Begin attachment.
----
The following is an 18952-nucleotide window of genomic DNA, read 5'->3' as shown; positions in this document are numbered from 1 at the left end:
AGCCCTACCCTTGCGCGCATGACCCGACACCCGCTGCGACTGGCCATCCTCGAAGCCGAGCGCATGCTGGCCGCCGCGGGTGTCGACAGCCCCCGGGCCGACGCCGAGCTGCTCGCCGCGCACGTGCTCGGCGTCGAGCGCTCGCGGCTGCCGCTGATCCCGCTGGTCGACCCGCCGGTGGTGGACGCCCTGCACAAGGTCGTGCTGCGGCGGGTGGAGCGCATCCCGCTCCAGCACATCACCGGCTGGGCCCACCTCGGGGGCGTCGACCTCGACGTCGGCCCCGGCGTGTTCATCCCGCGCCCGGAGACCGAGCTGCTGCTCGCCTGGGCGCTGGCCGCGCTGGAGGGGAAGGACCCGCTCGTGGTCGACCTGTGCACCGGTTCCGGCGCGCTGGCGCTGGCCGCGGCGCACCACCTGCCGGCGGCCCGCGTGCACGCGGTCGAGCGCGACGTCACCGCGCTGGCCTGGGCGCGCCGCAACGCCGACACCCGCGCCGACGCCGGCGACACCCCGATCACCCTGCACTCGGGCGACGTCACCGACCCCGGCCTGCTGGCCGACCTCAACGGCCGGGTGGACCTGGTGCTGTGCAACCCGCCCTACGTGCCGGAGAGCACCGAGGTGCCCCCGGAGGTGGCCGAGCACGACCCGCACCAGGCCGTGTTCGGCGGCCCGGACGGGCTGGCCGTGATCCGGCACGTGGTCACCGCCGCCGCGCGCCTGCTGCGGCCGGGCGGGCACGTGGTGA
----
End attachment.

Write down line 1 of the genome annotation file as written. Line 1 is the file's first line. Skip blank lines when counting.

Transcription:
The following is an 18952-nucleotide window of genomic DNA, read 5'->3' as shown; positions in this document are numbered from 1 at the left end: